On a client call this morning, I noticed some contraction during our conversation when macros came up.
Ironic since a larger portion of my coaching is somewhat centered around guidance on macronutrient intake.
I am a nutrition professional. But I am finding, at an increasingly sharp rate, that I feel a pull to disassociate myself from the field. I don’t want to further the collective confusion around what to eat, how much to eat, when to eat, which “diet” to follow, or any other variation of dietary BS.
Every day my Instagram feed is overflowing with contradictory information and nutrition professionals talking shit about this dietary approach or than consumption preference. For context, I do follow a very large number of nutrition professionals and while a lot of them share my passion for nutrient-dense, whole foods, I also get a lot of mixed signals too. Everyone means well, don’t get me wrong. But like any topic, there’s a wide range of differing opinions.
(Don’t forget: just because I consider myself a leader in the field of nutrition, it doesn’t mean I’m not susceptible to second-guessing whether or not I should reduce my intake of high oxalate foods, for example.)
To piggyback my above comment about not wanting to create more collective confusion, if you do follow me online, you’ll notice that I’m no longer sharing food-related photos, stories, or posts.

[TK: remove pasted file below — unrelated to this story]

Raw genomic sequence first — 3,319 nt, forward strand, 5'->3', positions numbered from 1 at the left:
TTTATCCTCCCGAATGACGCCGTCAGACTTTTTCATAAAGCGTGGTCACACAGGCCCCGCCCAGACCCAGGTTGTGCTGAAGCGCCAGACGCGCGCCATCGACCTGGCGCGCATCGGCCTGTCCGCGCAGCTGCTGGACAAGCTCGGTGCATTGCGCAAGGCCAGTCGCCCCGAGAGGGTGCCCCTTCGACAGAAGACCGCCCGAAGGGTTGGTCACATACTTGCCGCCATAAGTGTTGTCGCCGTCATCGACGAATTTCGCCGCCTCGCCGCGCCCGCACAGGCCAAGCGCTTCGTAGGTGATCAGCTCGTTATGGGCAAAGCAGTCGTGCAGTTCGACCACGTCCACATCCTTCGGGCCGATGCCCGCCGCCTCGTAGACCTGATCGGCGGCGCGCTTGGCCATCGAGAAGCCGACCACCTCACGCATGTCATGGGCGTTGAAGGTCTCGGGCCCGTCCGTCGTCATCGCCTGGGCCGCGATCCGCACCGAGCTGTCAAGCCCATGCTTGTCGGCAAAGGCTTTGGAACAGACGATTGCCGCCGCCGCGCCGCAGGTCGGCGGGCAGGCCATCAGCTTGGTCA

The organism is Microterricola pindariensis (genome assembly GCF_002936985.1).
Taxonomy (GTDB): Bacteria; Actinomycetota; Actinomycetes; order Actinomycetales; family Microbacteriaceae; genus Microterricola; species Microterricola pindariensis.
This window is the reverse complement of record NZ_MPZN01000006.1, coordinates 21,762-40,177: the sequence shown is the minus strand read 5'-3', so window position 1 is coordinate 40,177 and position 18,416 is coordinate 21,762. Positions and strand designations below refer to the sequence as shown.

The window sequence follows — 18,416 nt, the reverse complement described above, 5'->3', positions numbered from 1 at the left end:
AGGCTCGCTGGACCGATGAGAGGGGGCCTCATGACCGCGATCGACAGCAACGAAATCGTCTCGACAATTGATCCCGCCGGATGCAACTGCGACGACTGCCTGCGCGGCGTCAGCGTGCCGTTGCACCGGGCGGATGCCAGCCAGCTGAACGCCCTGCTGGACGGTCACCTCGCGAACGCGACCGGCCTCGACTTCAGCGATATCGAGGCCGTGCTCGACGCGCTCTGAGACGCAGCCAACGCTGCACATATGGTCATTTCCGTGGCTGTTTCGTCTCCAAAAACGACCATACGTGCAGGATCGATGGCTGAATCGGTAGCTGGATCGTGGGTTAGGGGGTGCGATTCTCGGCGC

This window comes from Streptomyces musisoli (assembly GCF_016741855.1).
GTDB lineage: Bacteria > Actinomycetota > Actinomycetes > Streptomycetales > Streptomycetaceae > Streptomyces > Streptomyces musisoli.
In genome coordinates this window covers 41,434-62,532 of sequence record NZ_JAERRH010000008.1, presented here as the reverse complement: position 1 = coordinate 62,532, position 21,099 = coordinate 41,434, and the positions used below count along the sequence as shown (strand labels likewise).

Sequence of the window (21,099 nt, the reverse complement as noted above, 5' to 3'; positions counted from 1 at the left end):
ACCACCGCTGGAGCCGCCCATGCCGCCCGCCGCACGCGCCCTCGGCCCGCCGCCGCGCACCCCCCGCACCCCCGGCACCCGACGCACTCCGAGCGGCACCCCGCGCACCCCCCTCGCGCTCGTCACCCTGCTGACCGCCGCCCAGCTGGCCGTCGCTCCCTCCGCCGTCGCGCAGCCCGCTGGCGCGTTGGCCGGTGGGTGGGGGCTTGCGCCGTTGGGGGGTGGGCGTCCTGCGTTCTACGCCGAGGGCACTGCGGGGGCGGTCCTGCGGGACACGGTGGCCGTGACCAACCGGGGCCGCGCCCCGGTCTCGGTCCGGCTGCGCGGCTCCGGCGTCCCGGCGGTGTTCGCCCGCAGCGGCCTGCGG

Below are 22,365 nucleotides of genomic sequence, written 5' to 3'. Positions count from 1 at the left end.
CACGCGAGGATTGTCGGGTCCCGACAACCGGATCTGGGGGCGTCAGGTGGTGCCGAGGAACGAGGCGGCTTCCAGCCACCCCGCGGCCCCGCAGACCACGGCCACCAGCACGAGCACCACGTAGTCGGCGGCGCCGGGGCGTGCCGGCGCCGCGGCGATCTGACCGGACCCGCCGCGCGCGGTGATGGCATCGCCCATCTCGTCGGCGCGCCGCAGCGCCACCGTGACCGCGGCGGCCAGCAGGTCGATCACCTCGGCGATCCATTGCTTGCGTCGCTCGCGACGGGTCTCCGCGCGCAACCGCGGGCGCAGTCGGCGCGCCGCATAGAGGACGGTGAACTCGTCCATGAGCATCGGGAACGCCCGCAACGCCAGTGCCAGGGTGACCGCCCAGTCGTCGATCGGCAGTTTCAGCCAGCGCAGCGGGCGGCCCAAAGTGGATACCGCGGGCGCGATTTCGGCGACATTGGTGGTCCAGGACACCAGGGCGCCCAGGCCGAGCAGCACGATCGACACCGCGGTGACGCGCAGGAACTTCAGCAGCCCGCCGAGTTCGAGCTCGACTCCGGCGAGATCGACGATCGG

The reason is simple. I’ve come to realize that I, unintentionally, might be portraying an unrealistic standard in terms of how I choose to feed myself. I am extremely privileged that I get to eat how I choose to and more than ever, I know that is not possible or even desirable for others.
I’ll be the first to admit that I have extraordinarily high standards when it comes to food sourcing and quality. (I’ve heard the correlation made that most people care more about the quality of gas they put in their car than they do about the foods they consume for THEIR fuel which is sad but true.) But I don’t expect everyone to have the same standards I do. Not everyone wants to invest in premium gasoline and that’s cool.